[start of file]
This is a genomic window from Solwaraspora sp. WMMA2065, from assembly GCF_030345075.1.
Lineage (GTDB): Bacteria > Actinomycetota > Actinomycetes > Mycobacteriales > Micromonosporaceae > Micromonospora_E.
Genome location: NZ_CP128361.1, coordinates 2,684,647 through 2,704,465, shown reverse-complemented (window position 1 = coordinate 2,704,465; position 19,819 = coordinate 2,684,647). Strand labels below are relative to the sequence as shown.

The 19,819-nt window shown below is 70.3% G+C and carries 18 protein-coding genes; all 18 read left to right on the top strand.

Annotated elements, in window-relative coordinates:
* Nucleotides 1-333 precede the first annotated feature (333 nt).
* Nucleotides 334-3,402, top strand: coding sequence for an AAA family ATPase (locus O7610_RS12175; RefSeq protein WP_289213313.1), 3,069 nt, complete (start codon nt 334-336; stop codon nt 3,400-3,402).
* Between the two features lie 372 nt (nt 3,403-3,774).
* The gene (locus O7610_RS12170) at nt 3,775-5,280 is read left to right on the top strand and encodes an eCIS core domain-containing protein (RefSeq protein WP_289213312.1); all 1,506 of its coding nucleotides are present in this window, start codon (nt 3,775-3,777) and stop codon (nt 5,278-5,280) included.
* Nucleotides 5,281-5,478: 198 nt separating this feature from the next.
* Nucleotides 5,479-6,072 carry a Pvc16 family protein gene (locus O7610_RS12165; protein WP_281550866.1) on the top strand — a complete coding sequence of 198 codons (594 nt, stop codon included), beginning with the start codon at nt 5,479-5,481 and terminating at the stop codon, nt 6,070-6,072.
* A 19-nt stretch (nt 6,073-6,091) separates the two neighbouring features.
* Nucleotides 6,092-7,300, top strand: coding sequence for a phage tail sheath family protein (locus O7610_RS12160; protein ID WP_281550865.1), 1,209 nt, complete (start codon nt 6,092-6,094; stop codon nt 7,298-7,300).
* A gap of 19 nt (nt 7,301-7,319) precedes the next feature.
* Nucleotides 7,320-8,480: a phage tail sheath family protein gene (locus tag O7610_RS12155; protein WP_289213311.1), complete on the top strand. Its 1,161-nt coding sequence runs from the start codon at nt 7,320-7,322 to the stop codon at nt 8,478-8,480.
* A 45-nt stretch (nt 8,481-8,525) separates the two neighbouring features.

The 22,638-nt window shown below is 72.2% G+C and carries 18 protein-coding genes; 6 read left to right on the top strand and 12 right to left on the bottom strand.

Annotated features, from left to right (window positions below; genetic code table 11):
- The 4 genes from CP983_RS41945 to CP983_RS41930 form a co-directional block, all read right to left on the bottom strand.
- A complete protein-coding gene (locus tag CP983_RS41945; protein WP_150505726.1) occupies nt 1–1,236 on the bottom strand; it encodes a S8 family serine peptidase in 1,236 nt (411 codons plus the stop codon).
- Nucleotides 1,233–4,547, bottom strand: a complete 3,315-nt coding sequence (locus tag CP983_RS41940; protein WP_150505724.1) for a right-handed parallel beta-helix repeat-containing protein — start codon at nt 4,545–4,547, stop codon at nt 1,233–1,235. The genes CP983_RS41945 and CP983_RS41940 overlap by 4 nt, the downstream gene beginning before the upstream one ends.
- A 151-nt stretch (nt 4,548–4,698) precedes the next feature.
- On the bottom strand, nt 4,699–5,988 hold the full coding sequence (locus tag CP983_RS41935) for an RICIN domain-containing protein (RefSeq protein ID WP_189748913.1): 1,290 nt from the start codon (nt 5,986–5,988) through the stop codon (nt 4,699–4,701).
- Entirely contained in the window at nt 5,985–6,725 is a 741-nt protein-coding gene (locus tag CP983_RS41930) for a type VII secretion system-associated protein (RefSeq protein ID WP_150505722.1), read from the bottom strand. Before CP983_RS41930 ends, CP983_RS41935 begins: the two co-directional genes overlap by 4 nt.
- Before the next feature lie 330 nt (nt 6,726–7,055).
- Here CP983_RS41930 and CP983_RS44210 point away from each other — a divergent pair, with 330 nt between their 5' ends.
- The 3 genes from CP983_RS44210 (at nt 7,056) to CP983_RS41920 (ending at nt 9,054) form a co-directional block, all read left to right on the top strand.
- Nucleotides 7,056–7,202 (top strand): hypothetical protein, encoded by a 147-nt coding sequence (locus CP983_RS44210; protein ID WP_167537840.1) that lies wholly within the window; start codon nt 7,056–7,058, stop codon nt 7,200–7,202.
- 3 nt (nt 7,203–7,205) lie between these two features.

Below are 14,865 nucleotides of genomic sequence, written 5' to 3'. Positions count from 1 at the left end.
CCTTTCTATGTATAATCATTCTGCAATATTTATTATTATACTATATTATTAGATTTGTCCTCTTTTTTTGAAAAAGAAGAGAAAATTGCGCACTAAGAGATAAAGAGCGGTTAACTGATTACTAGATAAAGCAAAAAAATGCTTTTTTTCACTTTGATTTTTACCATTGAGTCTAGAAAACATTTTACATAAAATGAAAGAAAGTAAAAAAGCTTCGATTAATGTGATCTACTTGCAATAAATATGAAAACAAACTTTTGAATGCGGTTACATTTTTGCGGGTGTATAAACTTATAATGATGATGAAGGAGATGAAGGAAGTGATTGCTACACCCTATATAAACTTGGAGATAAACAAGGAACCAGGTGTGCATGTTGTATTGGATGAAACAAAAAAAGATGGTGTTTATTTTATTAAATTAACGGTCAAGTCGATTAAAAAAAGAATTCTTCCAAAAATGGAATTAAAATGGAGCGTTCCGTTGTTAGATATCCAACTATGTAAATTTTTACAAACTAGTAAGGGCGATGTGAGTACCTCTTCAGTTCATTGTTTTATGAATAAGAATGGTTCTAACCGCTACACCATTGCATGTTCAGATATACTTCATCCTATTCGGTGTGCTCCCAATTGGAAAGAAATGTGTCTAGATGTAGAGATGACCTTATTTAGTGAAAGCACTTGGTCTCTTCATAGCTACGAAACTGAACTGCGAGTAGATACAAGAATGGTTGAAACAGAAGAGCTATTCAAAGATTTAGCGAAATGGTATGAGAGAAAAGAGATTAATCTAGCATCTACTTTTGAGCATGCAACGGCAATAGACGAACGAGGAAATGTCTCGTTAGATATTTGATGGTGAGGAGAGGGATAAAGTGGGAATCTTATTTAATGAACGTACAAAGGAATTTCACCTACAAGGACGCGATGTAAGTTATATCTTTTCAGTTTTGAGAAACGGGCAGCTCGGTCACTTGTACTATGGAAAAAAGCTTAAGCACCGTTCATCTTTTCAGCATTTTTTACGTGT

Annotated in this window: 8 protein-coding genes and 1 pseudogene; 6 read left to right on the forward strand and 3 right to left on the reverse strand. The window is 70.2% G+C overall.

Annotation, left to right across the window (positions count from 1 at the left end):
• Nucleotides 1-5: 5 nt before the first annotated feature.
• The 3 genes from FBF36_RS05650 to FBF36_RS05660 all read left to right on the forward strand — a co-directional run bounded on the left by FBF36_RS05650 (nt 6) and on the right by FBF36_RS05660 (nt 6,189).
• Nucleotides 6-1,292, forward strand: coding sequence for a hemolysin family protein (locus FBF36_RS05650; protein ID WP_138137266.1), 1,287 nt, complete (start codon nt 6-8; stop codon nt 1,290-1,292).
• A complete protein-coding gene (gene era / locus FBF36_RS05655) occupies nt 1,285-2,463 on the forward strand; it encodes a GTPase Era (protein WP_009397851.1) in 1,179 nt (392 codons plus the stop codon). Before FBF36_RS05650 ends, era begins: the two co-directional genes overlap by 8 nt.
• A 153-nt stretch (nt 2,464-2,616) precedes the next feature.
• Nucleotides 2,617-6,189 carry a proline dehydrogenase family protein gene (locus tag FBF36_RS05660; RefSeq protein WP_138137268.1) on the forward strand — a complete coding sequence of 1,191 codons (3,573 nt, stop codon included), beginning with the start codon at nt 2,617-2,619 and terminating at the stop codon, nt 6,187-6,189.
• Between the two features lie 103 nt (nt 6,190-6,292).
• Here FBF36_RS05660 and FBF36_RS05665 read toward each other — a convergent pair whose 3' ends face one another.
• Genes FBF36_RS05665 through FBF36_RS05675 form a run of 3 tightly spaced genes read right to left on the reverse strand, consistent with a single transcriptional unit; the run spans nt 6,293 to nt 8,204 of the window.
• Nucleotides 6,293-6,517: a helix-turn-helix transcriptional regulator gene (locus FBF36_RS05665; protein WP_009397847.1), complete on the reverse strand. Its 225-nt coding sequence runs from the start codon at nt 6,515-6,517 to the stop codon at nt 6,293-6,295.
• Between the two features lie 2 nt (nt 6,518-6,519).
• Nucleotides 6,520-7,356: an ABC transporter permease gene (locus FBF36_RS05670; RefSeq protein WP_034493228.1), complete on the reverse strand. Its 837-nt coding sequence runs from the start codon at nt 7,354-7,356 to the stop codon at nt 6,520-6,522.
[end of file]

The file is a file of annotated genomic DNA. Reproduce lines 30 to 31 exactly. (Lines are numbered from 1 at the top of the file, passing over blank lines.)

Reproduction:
Below are 14,865 nucleotides of genomic sequence, written 5' to 3'. Positions count from 1 at the left end.
CCTTTCTATGTATAATCATTCTGCAATATTTATTATTATACTATATTATTAGATTTGTCCTCTTTTTTTGAAAAAGAAGAGAAAATTGCGCACTAAGAGATAAAGAGCGGTTAACTGATTACTAGATAAAGCAAAAAAATGCTTTTTTTCACTTTGATTTTTACCATTGAGTCTAGAAAACATTTTACATAAAATGAAAGAAAGTAAAAAAGCTTCGATTAATGTGATCTACTTGCAATAAATATGAAAACAAACTTTTGAATGCGGTTACATTTTTGCGGGTGTATAAACTTATAATGATGATGAAGGAGATGAAGGAAGTGATTGCTACACCCTATATAAACTTGGAGATAAACAAGGAACCAGGTGTGCATGTTGTATTGGATGAAACAAAAAAAGATGGTGTTTATTTTATTAAATTAACGGTCAAGTCGATTAAAAAAAGAATTCTTCCAAAAATGGAATTAAAATGGAGCGTTCCGTTGTTAGATATCCAACTATGTAAATTTTTACAAACTAGTAAGGGCGATGTGAGTACCTCTTCAGTTCATTGTTTTATGAATAAGAATGGTTCTAACCGCTACACCATTGCATGTTCAGATATACTTCATCCTATTCGGTGTGCTCCCAATTGGAAAGAAATGTGTCTAGATGTAGAGATGACCTTATTTAGTGAAAGCACTTGGTCTCTTCATAGCTACGAAACTGAACTGCGAGTAGATACAAGAATGGTTGAAACAGAAGAGCTATTCAAAGATTTAGCGAAATGGTATGAGAGAAAAGAGATTAATCTAGCATCTACTTTTGAGCATGCAACGGCAATAGACGAACGAGGAAATGTCTCGTTAGATATTTGATGGTGAGGAGAGGGATAAAGTGGGAATCTTATTTAATGAACGTACAAAGGAATTTCACCTACAAGGACGCGATGTAAGTTATATCTTTTCAGTTTTGAGAAACGGGCAGCTCGGTCACTTGTACTATGGAAAAAAGCTTAAGCACCGTTCATCTTTTCAGCATTTTTTACGTGT